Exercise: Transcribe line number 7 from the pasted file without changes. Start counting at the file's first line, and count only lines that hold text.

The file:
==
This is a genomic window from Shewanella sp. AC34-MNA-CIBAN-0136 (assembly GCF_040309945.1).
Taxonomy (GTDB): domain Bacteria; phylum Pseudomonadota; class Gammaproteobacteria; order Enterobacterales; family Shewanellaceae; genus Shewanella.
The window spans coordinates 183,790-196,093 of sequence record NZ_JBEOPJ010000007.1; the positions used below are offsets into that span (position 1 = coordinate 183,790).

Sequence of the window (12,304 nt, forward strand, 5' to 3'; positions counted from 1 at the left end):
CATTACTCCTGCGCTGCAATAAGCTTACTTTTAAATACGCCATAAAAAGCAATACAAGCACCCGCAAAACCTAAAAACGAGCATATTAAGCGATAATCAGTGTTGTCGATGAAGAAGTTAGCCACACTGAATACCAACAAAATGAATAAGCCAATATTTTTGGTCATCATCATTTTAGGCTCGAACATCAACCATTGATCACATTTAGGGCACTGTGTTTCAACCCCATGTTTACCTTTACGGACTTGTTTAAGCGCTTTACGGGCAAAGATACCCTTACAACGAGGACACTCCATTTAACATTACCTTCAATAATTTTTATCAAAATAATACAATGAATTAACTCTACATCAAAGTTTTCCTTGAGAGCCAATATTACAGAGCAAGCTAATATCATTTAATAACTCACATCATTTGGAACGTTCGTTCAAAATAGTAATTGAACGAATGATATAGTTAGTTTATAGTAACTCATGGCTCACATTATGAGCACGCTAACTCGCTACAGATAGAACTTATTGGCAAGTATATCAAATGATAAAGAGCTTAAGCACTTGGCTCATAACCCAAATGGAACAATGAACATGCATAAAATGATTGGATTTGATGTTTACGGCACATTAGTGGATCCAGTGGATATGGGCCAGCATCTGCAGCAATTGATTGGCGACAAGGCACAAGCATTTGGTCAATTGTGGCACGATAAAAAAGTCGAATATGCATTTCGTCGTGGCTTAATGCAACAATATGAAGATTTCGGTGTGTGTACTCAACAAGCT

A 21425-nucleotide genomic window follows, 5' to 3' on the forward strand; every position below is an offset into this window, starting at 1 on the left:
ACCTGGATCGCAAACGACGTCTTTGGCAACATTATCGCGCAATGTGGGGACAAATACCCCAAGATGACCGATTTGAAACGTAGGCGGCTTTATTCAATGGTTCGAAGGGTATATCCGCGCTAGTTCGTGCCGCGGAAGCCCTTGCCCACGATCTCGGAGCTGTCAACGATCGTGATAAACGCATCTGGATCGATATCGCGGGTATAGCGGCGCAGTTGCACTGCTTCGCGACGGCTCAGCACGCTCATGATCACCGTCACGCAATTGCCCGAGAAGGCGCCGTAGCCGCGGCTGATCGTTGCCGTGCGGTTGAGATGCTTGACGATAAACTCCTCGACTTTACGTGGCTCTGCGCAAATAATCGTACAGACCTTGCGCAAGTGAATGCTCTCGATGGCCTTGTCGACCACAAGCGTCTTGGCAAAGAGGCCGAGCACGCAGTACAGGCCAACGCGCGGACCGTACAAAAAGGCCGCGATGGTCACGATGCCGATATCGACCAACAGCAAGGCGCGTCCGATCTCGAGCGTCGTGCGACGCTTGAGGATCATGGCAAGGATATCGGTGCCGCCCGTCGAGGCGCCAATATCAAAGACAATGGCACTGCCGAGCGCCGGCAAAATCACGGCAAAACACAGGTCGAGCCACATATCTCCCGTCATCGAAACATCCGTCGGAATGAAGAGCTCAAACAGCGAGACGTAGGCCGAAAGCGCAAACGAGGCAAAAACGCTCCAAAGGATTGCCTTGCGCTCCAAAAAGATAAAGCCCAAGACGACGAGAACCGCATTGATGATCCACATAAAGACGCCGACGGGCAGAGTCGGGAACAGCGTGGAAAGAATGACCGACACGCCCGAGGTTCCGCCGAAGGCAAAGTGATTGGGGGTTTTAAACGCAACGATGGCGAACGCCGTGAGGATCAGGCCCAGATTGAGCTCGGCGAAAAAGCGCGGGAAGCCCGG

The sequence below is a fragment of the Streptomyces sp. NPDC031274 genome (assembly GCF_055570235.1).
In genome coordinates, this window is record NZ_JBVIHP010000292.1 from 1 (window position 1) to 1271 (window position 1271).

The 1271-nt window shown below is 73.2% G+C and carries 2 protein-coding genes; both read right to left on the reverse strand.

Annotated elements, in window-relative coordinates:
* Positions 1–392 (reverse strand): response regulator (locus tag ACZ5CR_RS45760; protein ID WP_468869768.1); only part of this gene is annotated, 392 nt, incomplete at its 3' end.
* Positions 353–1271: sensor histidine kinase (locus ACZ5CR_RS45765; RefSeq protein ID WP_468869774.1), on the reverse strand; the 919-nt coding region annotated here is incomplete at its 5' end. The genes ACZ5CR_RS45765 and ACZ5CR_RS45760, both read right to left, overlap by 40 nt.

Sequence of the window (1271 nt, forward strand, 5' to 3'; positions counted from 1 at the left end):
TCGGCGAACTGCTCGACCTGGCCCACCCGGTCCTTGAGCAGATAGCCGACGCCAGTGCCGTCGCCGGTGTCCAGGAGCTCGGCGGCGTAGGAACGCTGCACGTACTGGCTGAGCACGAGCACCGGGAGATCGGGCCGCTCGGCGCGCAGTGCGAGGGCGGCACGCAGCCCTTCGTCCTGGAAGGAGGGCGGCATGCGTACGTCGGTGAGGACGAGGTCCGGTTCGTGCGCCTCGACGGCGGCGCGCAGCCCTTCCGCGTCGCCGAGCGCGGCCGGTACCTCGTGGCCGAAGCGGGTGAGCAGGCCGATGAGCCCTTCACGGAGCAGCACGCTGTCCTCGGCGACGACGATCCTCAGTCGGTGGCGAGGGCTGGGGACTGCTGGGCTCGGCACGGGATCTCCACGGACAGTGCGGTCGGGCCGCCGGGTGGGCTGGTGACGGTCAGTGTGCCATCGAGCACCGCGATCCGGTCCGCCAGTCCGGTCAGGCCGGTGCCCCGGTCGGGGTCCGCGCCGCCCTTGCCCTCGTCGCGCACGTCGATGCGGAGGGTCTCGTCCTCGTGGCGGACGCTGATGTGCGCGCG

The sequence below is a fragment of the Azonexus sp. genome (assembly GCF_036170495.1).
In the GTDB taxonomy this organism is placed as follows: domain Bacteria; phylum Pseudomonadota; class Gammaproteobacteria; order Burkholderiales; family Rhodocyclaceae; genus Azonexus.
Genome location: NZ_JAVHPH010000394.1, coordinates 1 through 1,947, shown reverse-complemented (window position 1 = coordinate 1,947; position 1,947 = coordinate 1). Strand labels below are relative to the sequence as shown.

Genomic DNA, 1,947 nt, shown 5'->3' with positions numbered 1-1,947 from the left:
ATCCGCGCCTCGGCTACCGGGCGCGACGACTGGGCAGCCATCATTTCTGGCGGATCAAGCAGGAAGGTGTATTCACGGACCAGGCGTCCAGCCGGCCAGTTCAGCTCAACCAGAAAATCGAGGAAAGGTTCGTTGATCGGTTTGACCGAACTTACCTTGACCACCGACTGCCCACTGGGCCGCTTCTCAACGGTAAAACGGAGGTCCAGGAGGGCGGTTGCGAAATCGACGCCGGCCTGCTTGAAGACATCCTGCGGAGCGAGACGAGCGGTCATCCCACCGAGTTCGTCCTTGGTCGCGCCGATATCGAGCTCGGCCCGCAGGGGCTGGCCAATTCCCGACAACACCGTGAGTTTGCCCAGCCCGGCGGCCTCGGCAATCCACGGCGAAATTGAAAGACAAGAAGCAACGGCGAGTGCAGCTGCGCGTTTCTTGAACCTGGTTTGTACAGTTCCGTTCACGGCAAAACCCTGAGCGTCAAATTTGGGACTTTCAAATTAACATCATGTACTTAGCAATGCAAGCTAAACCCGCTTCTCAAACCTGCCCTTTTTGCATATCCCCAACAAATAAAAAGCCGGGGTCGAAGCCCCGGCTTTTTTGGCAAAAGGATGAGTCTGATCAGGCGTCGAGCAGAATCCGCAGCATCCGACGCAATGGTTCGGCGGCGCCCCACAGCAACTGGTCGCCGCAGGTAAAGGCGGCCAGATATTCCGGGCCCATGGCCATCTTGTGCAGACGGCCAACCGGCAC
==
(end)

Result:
ACCTGGATCGCAAACGACGTCTTTGGCAACATTATCGCGCAATGTGGGGACAAATACCCCAAGATGACCGATTTGAAACGTAGGCGGCTTTATTCAATGGTTCGAAGGGTATATCCGCGCTAGTTCGTGCCGCGGAAGCCCTTGCCCACGATCTCGGAGCTGTCAACGATCGTGATAAACGCATCTGGATCGATATCGCGGGTATAGCGGCGCAGTTGCACTGCTTCGCGACGGCTCAGCACGCTCATGATCACCGTCACGCAATTGCCCGAGAAGGCGCCGTAGCCGCGGCTGATCGTTGCCGTGCGGTTGAGATGCTTGACGATAAACTCCTCGACTTTACGTGGCTCTGCGCAAATAATCGTACAGACCTTGCGCAAGTGAATGCTCTCGATGGCCTTGTCGACCACAAGCGTCTTGGCAAAGAGGCCGAGCACGCAGTACAGGCCAACGCGCGGACCGTACAAAAAGGCCGCGATGGTCACGATGCCGATATCGACCAACAGCAAGGCGCGTCCGATCTCGAGCGTCGTGCGACGCTTGAGGATCATGGCAAGGATATCGGTGCCGCCCGTCGAGGCGCCAATATCAAAGACAATGGCACTGCCGAGCGCCGGCAAAATCACGGCAAAACACAGGTCGAGCCACATATCTCCCGTCATCGAAACATCCGTCGGAATGAAGAGCTCAAACAGCGAGACGTAGGCCGAAAGCGCAAACGAGGCAAAAACGCTCCAAAGGATTGCCTTGCGCTCCAAAAAGATAAAGCCCAAGACGACGAGAACCGCATTGATGATCCACATAAAGACGCCGACGGGCAGAGTCGGGAACAGCGTGGAAAGAATGACCGACACGCCCGAGGTTCCGCCGAAGGCAAAGTGATTGGGGGTTTTAAACGCAACGATGGCGAACGCCGTGAGGATCAGGCCCAGATTGAGCTCGGCGAAAAAGCGCGGGAAGCCCGG